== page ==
The flaw in the numbers
The primary yardstick analysts use to measure the economy’s health is GDP. The RBI and multilateral agencies use GDP statistics to make claims about the future growth path.
But how reliable is the Indian GDP data?
- NSO calculates real GDP by gathering nominal GDP data in rupees and then deflating this data using various price indices. The nominal data needs to be deflated twice: Once for outputs and once for inputs. But the NSO deflates the nominal data only once. It does not deflate the value of inputs.
- EG: when the price of imported oil goes down, the input costs will fall and the profits recorded by Indian firms will rise. This increase in profits is merely the result of a fall in input prices, so it needs to be deflated away. But the NSO doesn’t deflate away the increase in profits. Instead, it records a purely nominal increase as a real increase in GDP, thereby overstating growth.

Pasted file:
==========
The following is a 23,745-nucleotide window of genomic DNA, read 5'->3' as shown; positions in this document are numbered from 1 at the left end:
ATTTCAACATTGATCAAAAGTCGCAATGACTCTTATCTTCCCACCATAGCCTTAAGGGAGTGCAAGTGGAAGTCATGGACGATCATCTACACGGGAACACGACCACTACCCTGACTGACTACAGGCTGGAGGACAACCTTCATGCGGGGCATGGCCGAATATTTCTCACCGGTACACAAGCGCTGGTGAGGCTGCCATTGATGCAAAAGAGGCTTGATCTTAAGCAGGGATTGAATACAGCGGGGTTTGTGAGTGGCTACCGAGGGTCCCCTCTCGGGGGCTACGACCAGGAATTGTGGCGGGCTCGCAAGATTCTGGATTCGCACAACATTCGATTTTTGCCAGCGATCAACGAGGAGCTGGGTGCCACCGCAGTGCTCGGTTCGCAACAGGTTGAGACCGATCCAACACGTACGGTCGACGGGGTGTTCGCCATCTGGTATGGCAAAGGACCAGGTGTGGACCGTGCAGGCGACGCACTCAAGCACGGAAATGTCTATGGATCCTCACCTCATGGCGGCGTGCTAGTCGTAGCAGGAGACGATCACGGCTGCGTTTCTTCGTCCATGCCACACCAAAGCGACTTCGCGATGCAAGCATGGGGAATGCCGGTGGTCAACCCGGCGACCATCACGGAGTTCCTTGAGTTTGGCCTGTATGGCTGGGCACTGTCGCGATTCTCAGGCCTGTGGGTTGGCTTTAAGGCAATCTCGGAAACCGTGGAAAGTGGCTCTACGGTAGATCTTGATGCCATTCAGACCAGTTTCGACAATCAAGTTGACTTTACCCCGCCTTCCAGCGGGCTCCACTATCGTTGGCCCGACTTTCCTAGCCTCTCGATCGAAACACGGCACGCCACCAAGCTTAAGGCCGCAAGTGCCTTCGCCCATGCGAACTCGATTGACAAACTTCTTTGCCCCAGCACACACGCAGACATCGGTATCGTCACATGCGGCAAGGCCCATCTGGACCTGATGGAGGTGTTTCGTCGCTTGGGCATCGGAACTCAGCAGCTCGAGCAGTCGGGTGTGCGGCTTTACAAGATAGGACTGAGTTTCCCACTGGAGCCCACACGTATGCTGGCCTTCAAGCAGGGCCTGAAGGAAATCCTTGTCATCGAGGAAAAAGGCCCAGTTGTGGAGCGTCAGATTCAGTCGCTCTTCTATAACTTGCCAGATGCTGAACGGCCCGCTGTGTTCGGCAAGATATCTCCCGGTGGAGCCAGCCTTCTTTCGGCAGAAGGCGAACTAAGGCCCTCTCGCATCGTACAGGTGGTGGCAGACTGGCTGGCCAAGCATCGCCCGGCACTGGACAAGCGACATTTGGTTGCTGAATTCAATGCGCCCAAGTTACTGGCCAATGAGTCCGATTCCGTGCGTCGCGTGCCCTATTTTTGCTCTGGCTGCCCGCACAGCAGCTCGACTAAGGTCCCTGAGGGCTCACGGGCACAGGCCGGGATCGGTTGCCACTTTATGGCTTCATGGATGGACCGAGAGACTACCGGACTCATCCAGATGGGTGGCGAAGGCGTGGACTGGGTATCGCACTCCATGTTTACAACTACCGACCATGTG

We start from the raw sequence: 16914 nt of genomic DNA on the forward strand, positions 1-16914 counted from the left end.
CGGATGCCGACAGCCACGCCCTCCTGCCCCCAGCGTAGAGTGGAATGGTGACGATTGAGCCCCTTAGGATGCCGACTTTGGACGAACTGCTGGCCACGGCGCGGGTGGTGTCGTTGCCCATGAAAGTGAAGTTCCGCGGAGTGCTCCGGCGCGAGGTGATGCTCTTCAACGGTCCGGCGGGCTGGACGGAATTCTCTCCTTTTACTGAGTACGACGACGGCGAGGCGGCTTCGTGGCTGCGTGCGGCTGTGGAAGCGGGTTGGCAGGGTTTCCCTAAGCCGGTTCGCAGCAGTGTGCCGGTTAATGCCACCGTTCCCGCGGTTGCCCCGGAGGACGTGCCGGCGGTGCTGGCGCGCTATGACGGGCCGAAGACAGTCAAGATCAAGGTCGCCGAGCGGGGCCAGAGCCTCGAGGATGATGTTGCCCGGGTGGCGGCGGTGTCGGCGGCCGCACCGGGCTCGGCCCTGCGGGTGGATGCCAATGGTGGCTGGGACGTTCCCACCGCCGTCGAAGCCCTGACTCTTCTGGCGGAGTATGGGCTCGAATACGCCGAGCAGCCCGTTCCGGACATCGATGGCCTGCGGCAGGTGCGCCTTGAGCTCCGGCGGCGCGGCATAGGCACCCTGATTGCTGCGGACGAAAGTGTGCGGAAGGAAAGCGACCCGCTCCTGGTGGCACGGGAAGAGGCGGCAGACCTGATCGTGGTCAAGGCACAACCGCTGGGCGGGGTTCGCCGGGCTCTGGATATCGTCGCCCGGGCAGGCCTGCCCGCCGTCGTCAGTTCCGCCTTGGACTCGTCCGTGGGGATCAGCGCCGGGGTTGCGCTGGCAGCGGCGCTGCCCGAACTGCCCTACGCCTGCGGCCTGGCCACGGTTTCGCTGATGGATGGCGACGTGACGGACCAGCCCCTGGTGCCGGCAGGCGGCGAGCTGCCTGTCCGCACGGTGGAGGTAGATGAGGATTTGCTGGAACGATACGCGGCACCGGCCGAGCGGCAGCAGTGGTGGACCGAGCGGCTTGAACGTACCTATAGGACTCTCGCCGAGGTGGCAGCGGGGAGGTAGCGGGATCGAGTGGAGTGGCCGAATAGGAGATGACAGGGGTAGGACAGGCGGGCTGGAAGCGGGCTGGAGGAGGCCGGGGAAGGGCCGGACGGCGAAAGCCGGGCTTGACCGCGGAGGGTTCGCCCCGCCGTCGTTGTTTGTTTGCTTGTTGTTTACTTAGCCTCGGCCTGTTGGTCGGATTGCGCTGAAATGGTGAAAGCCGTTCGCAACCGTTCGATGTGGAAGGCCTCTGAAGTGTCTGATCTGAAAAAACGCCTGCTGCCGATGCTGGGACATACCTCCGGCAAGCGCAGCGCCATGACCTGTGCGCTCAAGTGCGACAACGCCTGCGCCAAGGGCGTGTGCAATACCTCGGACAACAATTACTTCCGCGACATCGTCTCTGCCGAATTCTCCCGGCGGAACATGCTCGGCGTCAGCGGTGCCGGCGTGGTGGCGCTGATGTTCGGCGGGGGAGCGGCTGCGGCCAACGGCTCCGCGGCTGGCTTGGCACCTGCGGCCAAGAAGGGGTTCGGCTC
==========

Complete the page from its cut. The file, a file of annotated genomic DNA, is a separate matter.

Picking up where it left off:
- NSO has not updated the sectoral weights. To make sure that the weights are reasonably accurate, the NSO normally updates them once a decade. It has now been more than 10 years since the weights were changed. Eg: the fast-growing IT sector is being underweighted, which implies that GDP growth is being underestimated.
- Once in a while, the NSO undertakes a survey to measure the size of the unorganised sector. In the meantime, it simply assumes that the sector has been growing at the same rate as the organised sector. However, starting in 2016 the unorganised sector has been disproportionately impacted by a series of shocks:
- Pandemic etc.
- Despite these shocks, the NSO does not seem to have made any adjustments to its methodology for estimating the growth of the unorganised sector.
- There are certain problems with India’s GDP data. Any analysis of recovery or growth forecast based on this data must be taken with a handful of salt.